Image from National Geographic DailyNews article (link on this blog)

I recommend also reading the article where I found this:

What’s interesting is that I’d recently heard that the US claims to manage almost all of its fisheries (quite a statement considering most fisheries worldwide are basically a free for all). This article, written by an American, actually makes it sound like they have a lot more work to do. The author, from Pew Environment Group, will continue to explain US fisheries issues in subsequent articles.

Let’s see what we can learn about managing marine resources from the country with the largest territorial ocean claim!

Note: there are many more nuances to high seas issues, EEZ claims and marine natural resource issues – but those will be for another day.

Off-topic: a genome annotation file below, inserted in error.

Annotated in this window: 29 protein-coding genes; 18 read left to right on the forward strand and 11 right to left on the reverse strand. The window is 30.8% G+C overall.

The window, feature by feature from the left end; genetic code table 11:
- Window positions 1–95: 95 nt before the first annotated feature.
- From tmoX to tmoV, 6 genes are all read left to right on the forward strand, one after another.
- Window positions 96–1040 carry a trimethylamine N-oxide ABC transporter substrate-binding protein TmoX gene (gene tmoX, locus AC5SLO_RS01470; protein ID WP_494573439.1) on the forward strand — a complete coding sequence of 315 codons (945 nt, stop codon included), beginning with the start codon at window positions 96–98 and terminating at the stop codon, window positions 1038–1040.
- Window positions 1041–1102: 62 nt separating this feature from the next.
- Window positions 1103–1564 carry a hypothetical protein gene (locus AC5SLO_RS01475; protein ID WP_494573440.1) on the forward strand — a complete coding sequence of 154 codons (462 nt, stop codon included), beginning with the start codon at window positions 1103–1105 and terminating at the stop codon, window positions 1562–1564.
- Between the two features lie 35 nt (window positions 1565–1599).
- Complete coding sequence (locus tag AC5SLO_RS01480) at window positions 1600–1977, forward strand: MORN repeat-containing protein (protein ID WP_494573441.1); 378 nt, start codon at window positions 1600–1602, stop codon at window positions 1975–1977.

What does it mean to say “I am a conservationist”?

On whether we can we call ourselves conservationists and what discipline merits the title best.

Last night, at a dinner with a club of self-named ‘explorers’, I was talking with an elderly gentleman who said he’d been a field tropical ecologist for the past 60 years, so I asked if he considered himself a conservationist. To that he retorted that he hates the idea of saying “I am a conservationist” and continued to berate the idea saying it was a ridiculous thing to claim (because it was not specific enough I think – but he wasn’t entirely clear).